Is the NIH Consensus Development Program?
The National Institutes of Health (NIH)
Consensus Development Program organizes major conferences that produce
evidence-based consensus statements addressing controversial issues in
medicine important to health care providers, patients, and the general
public. NIH consensus statements are disseminated widely to
practitioners, health care policymakers, patients, the general public,
and the media. The NIH Office of Medical Applications of Research has
administered the program since its inception in 1977.
is this different from other conferences or meetings?
Most other scientific and medical
conferences rely on content experts to make recommendations, however,
this raises the possibility of potential conflicts of interest given the
expert's financial and career ties to the topic.
In contrast, the Consensus Development Program conferences are an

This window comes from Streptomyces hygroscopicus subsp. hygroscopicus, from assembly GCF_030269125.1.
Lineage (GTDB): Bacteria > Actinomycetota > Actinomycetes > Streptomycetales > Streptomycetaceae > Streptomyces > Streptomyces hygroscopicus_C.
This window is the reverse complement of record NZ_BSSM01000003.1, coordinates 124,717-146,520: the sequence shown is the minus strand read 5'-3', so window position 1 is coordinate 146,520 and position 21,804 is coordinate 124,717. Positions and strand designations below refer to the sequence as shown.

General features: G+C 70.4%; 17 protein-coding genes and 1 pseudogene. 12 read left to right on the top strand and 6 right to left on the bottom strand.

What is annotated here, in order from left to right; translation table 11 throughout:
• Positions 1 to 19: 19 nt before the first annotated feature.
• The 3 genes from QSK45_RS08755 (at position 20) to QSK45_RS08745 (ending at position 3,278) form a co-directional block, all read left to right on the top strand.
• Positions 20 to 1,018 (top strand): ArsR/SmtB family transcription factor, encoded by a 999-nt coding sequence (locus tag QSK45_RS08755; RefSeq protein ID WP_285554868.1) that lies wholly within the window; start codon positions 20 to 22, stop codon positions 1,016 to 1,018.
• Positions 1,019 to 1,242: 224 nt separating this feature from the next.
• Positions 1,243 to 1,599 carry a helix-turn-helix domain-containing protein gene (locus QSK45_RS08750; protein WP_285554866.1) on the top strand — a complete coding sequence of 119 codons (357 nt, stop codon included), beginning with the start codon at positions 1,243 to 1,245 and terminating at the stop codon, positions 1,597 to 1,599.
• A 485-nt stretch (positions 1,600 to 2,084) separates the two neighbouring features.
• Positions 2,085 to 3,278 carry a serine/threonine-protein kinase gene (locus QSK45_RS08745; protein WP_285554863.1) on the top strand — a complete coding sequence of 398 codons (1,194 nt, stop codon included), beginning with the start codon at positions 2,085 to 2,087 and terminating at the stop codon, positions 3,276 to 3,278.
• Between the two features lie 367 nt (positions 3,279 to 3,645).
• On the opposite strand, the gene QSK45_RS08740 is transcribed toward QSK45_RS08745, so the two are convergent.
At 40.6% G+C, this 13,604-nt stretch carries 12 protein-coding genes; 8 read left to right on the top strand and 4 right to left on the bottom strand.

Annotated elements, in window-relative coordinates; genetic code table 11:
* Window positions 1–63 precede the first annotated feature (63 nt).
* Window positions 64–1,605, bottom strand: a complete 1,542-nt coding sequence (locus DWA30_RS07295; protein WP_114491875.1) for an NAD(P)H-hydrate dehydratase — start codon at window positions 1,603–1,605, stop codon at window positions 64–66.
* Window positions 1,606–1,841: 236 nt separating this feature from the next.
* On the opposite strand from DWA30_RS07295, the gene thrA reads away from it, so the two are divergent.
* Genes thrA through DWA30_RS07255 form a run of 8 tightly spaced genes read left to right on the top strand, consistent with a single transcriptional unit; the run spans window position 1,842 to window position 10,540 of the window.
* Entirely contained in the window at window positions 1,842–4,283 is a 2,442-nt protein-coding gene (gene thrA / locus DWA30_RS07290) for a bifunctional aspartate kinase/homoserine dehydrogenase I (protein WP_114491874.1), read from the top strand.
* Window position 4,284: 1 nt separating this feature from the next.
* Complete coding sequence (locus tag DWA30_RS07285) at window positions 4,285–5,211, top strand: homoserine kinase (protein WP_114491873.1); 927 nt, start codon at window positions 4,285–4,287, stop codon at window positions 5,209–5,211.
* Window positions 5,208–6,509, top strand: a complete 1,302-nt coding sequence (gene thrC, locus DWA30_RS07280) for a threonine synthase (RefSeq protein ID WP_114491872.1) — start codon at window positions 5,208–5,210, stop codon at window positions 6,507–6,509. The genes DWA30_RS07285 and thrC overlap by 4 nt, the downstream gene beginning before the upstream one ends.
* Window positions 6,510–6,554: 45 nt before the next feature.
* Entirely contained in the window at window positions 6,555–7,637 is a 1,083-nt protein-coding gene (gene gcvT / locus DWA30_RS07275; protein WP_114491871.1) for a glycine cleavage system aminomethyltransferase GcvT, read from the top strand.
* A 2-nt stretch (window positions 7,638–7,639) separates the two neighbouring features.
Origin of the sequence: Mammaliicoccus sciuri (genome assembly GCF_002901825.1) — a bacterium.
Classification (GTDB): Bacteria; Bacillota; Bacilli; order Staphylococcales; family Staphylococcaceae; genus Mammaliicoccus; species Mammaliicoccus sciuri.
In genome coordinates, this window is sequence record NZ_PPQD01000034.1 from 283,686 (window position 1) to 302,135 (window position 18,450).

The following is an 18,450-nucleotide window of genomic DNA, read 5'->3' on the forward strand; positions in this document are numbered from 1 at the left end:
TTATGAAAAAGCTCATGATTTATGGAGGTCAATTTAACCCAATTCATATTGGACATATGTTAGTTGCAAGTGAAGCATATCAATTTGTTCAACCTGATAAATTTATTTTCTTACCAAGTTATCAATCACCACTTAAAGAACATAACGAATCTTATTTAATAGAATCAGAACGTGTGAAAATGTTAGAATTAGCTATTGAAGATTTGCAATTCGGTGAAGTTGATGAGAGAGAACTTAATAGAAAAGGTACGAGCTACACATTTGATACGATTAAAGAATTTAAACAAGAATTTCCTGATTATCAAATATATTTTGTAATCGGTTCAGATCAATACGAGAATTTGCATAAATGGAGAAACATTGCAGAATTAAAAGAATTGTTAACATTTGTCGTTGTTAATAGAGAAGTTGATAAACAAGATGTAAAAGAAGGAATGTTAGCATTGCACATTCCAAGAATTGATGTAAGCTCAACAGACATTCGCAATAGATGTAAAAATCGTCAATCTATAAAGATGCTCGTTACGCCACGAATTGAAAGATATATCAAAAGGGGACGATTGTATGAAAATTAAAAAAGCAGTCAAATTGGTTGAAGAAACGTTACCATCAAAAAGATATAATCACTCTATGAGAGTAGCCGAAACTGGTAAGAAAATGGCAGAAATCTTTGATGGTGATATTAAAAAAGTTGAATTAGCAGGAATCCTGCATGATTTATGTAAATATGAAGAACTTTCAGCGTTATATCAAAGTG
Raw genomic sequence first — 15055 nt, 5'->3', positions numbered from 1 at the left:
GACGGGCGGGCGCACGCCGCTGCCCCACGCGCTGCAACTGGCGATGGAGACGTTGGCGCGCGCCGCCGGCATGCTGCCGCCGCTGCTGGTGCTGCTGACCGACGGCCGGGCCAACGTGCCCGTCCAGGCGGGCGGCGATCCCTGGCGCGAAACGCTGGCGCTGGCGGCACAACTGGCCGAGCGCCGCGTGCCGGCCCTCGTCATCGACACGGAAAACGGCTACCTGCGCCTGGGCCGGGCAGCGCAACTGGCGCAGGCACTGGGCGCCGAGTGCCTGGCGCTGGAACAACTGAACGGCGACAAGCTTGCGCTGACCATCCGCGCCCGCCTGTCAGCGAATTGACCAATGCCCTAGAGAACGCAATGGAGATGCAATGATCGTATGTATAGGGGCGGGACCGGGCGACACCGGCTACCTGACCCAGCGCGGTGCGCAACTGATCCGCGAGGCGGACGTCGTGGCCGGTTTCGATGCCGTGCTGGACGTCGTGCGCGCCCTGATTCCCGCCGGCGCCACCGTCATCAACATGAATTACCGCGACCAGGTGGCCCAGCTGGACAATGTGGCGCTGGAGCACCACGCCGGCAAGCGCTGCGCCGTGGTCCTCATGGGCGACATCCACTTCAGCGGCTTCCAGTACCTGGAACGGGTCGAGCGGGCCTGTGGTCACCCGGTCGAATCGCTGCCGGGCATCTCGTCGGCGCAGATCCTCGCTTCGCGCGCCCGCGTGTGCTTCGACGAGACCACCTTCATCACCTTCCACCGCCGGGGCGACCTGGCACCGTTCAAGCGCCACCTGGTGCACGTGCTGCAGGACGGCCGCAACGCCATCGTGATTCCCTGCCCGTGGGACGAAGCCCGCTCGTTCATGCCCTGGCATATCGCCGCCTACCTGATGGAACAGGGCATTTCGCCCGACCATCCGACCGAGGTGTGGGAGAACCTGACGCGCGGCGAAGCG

independent look at the issues from an unbiased panel. In fact,
the conferences are run on a "court model".
The panel members are like judges - they have no conflicts of interest,
financial or career interests related to the topic. They are highly
regarded in their own fields but are not closely aligned with the
There is an in depth presentation of evidence to the panel. This
evidence includes the Systematic Literature Review prepared by the Agency
for Healthcare Research and Quality, a complete review and synthesis
of published information. In addition, recognized experts on
the topic give presentations to the panel and audience.
Finally, periods of testimonial input from the general public are